While addressing a rally at Mityana Sazza grounds, Dr Besigye said land grabbing and displacement of large numbers of poor Ugandans has turned into ‘a serious national security problem that needs urgent attention’.
“You must know that land is your security. Without land you cannot be regarded as a Ugandan because it is the valuable asset you have. If we are not vigilant, much of your land will end up under the control of the privileged few,” he said.
Early this year, Dr Besigye launched a campaign against land grabbing dubbed “my land, my life,” but police have on several occasions blocked his meetings, the latest being one he organised in Nakaseke District early this month where police intercepted him at Timuna village 15 kilometers to the planned venue.
— Kifefe Kizza-Besigye (@kizzabesigye1) March 26, 2017
The Nakaseke District police commander, Mr Justus Asiimwe, said the meeting was illegal because Dr Besigye didn’t specify his motives and plans.
Speaking to Daily Monitor, Mityana District police commander Emmanuel Mafunda, said they (police) did not block Dr Besigye this time round because he followed the set guidelines for organising a public gathering.
” He (Besigye) informed us in time as required by law and we were able to provide him with security. I hope he does that wherever he goes than causing unnecessary commotion,” he said. As a way forward to curb land conflicts, Dr Besigye asked law enforcement bodies and the Judiciary to implement existing relevant land laws and also safeguard the rights of the citizens .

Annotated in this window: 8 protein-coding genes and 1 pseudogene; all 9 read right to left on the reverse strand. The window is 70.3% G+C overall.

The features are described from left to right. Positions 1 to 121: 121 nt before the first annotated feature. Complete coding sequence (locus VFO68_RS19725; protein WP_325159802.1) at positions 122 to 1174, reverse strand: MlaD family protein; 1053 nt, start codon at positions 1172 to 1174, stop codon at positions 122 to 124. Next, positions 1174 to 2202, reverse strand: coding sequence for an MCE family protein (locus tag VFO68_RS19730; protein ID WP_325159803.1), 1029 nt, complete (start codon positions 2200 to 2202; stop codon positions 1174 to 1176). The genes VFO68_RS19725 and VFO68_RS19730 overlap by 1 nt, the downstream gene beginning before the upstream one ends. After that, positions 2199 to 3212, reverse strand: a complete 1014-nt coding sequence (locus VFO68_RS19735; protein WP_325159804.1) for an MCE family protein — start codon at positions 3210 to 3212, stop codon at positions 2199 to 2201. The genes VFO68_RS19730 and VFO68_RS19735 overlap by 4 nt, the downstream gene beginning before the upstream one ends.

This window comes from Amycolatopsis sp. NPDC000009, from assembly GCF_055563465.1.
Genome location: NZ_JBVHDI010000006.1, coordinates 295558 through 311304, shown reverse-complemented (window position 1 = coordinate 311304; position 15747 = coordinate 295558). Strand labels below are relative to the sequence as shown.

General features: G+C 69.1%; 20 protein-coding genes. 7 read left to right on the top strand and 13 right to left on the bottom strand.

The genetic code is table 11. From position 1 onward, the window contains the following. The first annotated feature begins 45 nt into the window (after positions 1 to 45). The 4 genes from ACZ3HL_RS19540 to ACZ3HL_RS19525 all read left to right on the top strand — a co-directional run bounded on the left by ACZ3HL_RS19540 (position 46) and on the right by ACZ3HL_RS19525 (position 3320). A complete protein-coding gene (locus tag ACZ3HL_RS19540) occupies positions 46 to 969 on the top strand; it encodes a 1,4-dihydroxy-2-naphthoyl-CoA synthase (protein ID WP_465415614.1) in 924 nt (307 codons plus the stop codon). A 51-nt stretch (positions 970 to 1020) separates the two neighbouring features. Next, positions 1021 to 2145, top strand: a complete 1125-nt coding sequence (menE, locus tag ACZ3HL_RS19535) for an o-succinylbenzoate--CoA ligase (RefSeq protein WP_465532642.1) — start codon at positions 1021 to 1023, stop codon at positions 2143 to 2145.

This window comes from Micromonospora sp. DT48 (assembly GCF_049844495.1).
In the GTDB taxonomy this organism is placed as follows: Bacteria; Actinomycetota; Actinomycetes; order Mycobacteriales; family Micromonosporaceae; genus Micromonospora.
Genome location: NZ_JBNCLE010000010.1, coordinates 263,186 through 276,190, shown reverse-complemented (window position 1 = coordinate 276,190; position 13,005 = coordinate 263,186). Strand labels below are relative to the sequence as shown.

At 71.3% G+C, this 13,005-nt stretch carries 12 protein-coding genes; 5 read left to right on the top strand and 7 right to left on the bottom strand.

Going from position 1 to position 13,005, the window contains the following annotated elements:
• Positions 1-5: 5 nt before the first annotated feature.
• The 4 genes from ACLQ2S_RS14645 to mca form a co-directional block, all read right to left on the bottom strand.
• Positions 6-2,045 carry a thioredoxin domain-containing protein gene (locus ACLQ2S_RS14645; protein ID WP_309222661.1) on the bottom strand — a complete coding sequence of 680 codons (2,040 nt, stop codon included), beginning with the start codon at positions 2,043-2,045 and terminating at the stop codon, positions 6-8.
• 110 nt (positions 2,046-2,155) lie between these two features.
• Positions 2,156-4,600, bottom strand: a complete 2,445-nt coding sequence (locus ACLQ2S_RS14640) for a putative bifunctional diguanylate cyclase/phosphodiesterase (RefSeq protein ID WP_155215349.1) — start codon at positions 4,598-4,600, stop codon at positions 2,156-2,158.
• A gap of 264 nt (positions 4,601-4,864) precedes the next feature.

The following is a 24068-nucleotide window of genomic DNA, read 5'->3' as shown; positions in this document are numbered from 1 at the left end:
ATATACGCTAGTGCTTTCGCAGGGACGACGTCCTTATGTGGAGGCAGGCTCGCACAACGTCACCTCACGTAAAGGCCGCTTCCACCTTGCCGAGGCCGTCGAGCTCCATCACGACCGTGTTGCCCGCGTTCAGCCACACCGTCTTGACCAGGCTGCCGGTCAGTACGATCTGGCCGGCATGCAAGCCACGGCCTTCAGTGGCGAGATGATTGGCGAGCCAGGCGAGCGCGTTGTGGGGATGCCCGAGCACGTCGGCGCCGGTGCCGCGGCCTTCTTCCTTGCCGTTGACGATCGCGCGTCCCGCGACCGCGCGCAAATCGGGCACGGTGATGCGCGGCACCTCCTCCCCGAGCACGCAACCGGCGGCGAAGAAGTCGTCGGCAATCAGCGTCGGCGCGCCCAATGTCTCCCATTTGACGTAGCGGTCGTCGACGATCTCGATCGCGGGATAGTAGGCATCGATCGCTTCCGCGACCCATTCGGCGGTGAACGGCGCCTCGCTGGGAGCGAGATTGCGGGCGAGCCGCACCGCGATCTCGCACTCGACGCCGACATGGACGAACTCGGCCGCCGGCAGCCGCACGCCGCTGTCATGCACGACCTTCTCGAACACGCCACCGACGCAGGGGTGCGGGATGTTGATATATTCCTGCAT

“Mr Museveni must establish a judicial inquiry into accusations of land grabbing and fraudulent behaviour by State officials in respect to land acquisitions. These proceedings must be conducted with a view of land restitution and victim compensation,” Dr Besigye said.
He also urged supporters not to relent in their push for regime change, defending that all signals show that change is soon coming.
“Please remain focused, don’t get tired… We have moved from far and the struggle is yet to come to an end,” he noted. Six years ago, Parliament passed the Land Amendment Act 2010 which government said was to protect tenants from illegal evictions.
However, Buganda Kingdom strongly opposed the legislation, saying a new law was uncalled for since there were already existing laws which government had failed to enforce.
The law gives tenants more rights to resist eviction by landlords.
According to the law, land lords need a court order to evict tenants and must notify them before selling their land but some of these conditions are never followed and many tenants are being pushed off their land without court orders and due compensation.
Source: The monitor
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